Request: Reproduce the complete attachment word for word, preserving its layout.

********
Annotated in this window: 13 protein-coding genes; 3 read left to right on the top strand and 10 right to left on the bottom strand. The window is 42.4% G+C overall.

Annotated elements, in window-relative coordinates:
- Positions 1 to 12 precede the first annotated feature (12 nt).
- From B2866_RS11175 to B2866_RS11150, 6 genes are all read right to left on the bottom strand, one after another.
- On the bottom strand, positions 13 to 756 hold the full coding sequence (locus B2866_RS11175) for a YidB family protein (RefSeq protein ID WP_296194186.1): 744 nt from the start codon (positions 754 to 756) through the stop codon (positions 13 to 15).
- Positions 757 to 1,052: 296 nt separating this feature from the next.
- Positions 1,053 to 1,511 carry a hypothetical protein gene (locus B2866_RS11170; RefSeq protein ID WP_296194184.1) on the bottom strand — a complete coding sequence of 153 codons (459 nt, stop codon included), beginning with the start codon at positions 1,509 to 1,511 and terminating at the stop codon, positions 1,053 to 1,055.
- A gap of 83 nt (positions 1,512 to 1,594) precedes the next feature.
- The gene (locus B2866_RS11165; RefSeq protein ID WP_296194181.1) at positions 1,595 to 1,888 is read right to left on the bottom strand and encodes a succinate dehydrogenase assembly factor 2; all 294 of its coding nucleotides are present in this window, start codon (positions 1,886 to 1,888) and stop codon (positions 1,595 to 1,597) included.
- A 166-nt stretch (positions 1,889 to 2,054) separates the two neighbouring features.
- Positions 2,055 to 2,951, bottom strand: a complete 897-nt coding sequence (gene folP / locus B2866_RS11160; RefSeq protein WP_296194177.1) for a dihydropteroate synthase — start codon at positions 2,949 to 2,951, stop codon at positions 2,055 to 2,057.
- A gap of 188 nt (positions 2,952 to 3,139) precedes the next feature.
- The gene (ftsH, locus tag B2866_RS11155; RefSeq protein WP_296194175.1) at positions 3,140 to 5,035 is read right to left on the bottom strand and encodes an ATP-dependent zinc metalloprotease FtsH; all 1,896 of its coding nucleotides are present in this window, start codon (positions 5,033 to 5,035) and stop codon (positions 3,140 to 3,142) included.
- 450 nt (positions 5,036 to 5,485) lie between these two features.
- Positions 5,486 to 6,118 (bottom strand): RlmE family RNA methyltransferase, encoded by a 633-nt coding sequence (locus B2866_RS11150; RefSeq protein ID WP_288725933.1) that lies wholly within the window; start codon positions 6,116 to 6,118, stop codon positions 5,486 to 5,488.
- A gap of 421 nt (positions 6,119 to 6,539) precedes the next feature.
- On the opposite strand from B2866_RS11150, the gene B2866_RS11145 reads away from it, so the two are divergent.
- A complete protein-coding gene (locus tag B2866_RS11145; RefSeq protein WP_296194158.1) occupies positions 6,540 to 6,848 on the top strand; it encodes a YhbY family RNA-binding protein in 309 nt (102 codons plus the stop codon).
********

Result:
Annotated in this window: 13 protein-coding genes; 3 read left to right on the top strand and 10 right to left on the bottom strand. The window is 42.4% G+C overall.

Annotated elements, in window-relative coordinates:
- Positions 1 to 12 precede the first annotated feature (12 nt).
- From B2866_RS11175 to B2866_RS11150, 6 genes are all read right to left on the bottom strand, one after another.
- On the bottom strand, positions 13 to 756 hold the full coding sequence (locus B2866_RS11175) for a YidB family protein (RefSeq protein ID WP_296194186.1): 744 nt from the start codon (positions 754 to 756) through the stop codon (positions 13 to 15).
- Positions 757 to 1,052: 296 nt separating this feature from the next.
- Positions 1,053 to 1,511 carry a hypothetical protein gene (locus B2866_RS11170; RefSeq protein ID WP_296194184.1) on the bottom strand — a complete coding sequence of 153 codons (459 nt, stop codon included), beginning with the start codon at positions 1,509 to 1,511 and terminating at the stop codon, positions 1,053 to 1,055.
- A gap of 83 nt (positions 1,512 to 1,594) precedes the next feature.
- The gene (locus B2866_RS11165; RefSeq protein ID WP_296194181.1) at positions 1,595 to 1,888 is read right to left on the bottom strand and encodes a succinate dehydrogenase assembly factor 2; all 294 of its coding nucleotides are present in this window, start codon (positions 1,886 to 1,888) and stop codon (positions 1,595 to 1,597) included.
- A 166-nt stretch (positions 1,889 to 2,054) separates the two neighbouring features.
- Positions 2,055 to 2,951, bottom strand: a complete 897-nt coding sequence (gene folP / locus B2866_RS11160; RefSeq protein WP_296194177.1) for a dihydropteroate synthase — start codon at positions 2,949 to 2,951, stop codon at positions 2,055 to 2,057.
- A gap of 188 nt (positions 2,952 to 3,139) precedes the next feature.
- The gene (ftsH, locus tag B2866_RS11155; RefSeq protein WP_296194175.1) at positions 3,140 to 5,035 is read right to left on the bottom strand and encodes an ATP-dependent zinc metalloprotease FtsH; all 1,896 of its coding nucleotides are present in this window, start codon (positions 5,033 to 5,035) and stop codon (positions 3,140 to 3,142) included.
- 450 nt (positions 5,036 to 5,485) lie between these two features.
- Positions 5,486 to 6,118 (bottom strand): RlmE family RNA methyltransferase, encoded by a 633-nt coding sequence (locus B2866_RS11150; RefSeq protein ID WP_288725933.1) that lies wholly within the window; start codon positions 6,116 to 6,118, stop codon positions 5,486 to 5,488.
- A gap of 421 nt (positions 6,119 to 6,539) precedes the next feature.
- On the opposite strand from B2866_RS11150, the gene B2866_RS11145 reads away from it, so the two are divergent.
- A complete protein-coding gene (locus tag B2866_RS11145; RefSeq protein WP_296194158.1) occupies positions 6,540 to 6,848 on the top strand; it encodes a YhbY family RNA-binding protein in 309 nt (102 codons plus the stop codon).